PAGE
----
Walker, AR, Lee, E, Bogs, J, McDavid, DAJ, Thomas, MR, & Robinson, SP.  2007.  White grapes arose through the mutation of two similar and adjacent regulatory genes.  The Plant Journal.  49, pp 772-785.


WineKnurd said...

FW- love the genetic explanation, just like the Punnett squares from freshman biology, the recessive-recessive allele pair to make a white berry might naturally occur when Temperanillo self-pollenates (though maybe not as frequent as 25% as with with a 4 x 4 square). Sounds like the T-Blanco grape is similar to Sauvignon Blanc or Semillion, where ripeness and growing conditions can mean the difference between a vegetal wine and a wine with complementary vegetal notes. Possibly also susceptible to oxidation, as that beeswax note you describe is a sure fire indication that oxidation has occurred.

Fringe Wine said...

Hi WineKnurd:

My understanding is that Tempranillo Blanco is actually a field mutation and is not the result of a seedling. Your genetics is sound, though, as self-pollinating a Tempranillo vine with its own pollen would produce a white berried grape 1/4 of the time (approximately). The problem, though, is that none of the seedlings would be Tempranillo anymore, if my understanding is correct (and Tempranillo Blanco is genetically identical to Tempranillo according to the microsatellite data, which doesn't capture the mutation that causes white berries). The resulting seedlings from a self-cross, when viable, are genetically distinct from the parent vine. My guess in the post above about a self-crossed vine was aimed at trying to determine where the first white-berried vine may have come from and was not intended to try and explain Tempranillo Blanco's existence.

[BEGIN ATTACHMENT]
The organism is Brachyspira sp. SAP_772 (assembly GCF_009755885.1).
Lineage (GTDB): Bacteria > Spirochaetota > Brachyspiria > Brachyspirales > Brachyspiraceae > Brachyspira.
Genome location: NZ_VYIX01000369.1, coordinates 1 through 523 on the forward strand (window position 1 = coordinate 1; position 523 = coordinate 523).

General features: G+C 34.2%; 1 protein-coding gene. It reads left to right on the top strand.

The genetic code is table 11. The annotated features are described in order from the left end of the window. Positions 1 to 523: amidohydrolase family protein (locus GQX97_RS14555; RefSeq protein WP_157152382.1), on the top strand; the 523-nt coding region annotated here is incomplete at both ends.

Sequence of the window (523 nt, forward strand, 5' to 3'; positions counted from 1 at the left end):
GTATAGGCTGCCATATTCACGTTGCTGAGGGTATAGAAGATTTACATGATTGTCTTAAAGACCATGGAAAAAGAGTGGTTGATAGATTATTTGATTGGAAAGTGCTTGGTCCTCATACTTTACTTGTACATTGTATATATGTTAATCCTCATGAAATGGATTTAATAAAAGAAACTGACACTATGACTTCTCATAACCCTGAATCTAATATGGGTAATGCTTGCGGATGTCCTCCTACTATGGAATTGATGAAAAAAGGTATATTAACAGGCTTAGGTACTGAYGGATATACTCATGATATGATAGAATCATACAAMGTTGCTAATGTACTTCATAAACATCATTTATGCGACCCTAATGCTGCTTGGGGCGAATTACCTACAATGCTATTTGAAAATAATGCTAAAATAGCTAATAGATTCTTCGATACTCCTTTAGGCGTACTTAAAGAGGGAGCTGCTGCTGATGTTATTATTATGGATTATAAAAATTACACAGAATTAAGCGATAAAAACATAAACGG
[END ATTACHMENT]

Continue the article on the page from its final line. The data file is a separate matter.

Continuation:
Peter F May for The Pinotage Club said...

Just a thought - but does wine from a mutated white Tempranillo taste any different from the normal black version made as a white wine?

There's a white Cabernet Sauvignon from a field mutation in Australia. http://www.cleggettwines.com.au/

I wonder how often this mutation happens? White grapes on a black variety, if spotted, would likely be green harvested in most vineyards.

Fringe Wine said...

Hi Peter:

I thought I had put a link in the post to my prior post on the white wine made from red Tempranillo grapes, but it doesn't look like I did. I have updated the post so that link is present. You can also read that post here: http://fringewine.blogspot.com/2012/06/free-wine-friday-blanco-de-tempranillo.html

In short, yes, the wine made from Tempranillo Blanco tasted much different than the white wine from red Tempranillo grapes. The white wine from red grapes had some red fruit flavors and aromas that were wholly absent from the Tempranillo Blanco bottling. The two wines would be easily distinguishable if tasted side by side, I believe.

WineKnurd said...

FW- please let me know if I got the viticultural gist here. I am a chemist by trade and training, but have only a fundamental understanding of biology / botany. If the vine DNA mutates to produce white berries, this mutation becomes a "species" distinct from its parent, such as Pinot Gris / Pinot Blanc mutating from Pinot Noir. If you take the seeds of the mutation and grow them separately, you will always get the mutant. If Temperanillo self-pollenates to produce white berries, based on its inherent recessive genetic traits and not a mutation (the bb Punnett matchup), "white" seedlings planted and further allowed to self-pollenate could then be red (Bb, if the pollination source was BB or Bb). In either case, BB, Bb, or bb, the grape is distinctly Tempernillo. I fear that I am trying to over-simplify, based on a blue-eyed vs brown-eyed human analogue, but at some level, the difference between Temperanillo producing red or white berries (depending in the parents) vs Temperanillo mutating into Temperanillo Blanco, which will only produce white berries regardless of fertilization, is based solely on its DNA.

Fringe Wine said...